Self-Portrait, 1936
Self-Portrait, 1926

Moshe Castel is one of the founding fathers of Israeli art, with his name and work deeply engraved in the cultural fabric and history of the Land of Israel. Born in Jerusalem in 1909 to an ancient Sephardic family, he experienced the landscapes of the land from his childhood and studied art at "Bezalel" - the first art institution in the country, under teachers who came from Europe. Castel, who grew up on the land and mastered Hebrew from his childhood, made the landscapes of Israel a central theme in his work, unlike his teachers who depicted the land through European orientalist lenses.

In 1927, at the age of 18, Castel left for Paris, the global art center of those days, where he shared a studio with Alberto Giacometti and was exposed to new art movements. In Paris, his color palette changed and he was influenced by artists such as Chaim Soutine and Maurice Utrillo, while integrating the landscapes and symbols of the Land of Israel into his works.

In the 1940s, after returning to the country, he settled in Safed and was one of the founders of the Artists' Quarter in the city. Castel dedicated his work to the landscapes of Israel and to Jewish spirituality, with an emphasis on Kabbalah and tradition. He painted the synagogues and the surroundings of Safed, using darker shades and techniques he brought with him from Paris.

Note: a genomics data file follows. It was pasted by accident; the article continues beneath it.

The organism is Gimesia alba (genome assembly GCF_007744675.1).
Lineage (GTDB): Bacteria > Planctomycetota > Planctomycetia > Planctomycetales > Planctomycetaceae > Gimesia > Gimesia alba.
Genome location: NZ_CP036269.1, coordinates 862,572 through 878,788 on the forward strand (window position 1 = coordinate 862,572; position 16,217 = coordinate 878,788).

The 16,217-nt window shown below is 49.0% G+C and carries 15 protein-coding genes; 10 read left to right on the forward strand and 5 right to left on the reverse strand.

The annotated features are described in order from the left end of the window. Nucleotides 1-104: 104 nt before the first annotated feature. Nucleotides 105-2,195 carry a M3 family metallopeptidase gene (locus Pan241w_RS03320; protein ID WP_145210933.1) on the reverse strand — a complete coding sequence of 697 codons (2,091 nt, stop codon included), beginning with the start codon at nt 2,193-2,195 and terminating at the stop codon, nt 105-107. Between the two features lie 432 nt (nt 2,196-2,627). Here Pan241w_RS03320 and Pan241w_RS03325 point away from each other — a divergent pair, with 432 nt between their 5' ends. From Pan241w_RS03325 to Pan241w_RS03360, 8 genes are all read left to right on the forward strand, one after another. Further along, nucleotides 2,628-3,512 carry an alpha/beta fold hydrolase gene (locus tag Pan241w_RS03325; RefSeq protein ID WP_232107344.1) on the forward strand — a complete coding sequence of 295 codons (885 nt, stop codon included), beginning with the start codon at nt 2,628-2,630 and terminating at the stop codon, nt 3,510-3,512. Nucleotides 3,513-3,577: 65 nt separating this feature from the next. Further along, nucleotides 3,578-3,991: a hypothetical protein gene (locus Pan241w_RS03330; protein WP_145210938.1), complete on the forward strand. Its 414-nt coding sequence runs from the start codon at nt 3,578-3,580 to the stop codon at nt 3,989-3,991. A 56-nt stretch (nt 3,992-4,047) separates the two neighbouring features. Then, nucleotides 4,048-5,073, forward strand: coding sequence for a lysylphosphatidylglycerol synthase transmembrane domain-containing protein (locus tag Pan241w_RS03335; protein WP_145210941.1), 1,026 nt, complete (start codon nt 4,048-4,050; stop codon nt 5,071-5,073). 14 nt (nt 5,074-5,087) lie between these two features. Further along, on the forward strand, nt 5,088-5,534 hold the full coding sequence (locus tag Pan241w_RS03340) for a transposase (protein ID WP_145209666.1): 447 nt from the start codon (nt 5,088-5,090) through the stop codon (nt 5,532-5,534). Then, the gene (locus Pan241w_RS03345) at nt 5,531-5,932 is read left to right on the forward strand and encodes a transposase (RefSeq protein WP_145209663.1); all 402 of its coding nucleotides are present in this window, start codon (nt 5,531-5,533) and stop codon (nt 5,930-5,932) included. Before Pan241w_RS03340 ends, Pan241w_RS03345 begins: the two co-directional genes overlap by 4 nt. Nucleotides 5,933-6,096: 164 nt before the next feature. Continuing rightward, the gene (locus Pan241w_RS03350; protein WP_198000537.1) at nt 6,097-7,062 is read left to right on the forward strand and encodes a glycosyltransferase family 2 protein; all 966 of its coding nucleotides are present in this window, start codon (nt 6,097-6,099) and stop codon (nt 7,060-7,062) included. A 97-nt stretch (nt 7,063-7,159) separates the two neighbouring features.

In the 1950s and 60s, Castel developed a revolutionary style of abstract painting that incorporated Jewish symbols and biblical texts, and began working with basalt as a creative material. His works from this period, like "The City of Splendor and Kabbalah," represent the deep connection he had with the land and Jewish heritage.

Castel's influence on Israeli art is not limited to painting; he was a pioneer in using local materials like basalt, thus opening a new path for artistic expression that combines tradition and innovation, the local and the universal. His works, found in museums and private collections worldwide, continue to influence and enrich the artistic and cultural dialogue in Israel and beyond.